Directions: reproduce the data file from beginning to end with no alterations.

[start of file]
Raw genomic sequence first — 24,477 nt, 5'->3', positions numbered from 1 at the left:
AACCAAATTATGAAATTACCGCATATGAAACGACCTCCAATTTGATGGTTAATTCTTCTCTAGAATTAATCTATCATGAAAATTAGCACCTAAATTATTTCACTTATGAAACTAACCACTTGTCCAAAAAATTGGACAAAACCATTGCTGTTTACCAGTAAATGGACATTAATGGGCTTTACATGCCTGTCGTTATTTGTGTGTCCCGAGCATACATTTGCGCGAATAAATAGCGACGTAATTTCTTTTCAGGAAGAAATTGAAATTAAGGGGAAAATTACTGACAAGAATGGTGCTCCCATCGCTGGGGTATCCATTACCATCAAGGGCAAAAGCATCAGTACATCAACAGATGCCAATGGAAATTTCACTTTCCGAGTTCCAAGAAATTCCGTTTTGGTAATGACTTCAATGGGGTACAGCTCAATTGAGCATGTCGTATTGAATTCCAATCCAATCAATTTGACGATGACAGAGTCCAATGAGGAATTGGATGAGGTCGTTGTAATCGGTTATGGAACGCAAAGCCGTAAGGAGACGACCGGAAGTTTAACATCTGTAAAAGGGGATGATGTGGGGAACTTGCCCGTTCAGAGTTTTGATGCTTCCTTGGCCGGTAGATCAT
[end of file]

Raw genomic sequence first — 24,477 nt, 5'->3', positions numbered from 1 at the left:
AACCAAATTATGAAATTACCGCATATGAAACGACCTCCAATTTGATGGTTAATTCTTCTCTAGAATTAATCTATCATGAAAATTAGCACCTAAATTATTTCACTTATGAAACTAACCACTTGTCCAAAAAATTGGACAAAACCATTGCTGTTTACCAGTAAATGGACATTAATGGGCTTTACATGCCTGTCGTTATTTGTGTGTCCCGAGCATACATTTGCGCGAATAAATAGCGACGTAATTTCTTTTCAGGAAGAAATTGAAATTAAGGGGAAAATTACTGACAAGAATGGTGCTCCCATCGCTGGGGTATCCATTACCATCAAGGGCAAAAGCATCAGTACATCAACAGATGCCAATGGAAATTTCACTTTCCGAGTTCCAAGAAATTCCGTTTTGGTAATGACTTCAATGGGGTACAGCTCAATTGAGCATGTCGTATTGAATTCCAATCCAATCAATTTGACGATGACAGAGTCCAATGAGGAATTGGATGAGGTCGTTGTAATCGGTTATGGAACGCAAAGCCGTAAGGAGACGACCGGAAGTTTAACATCTGTAAAAGGGGATGATGTGGGGAACTTGCCCGTTCAGAGTTTTGATGCTTCCTTGGCCGGTAGATCAT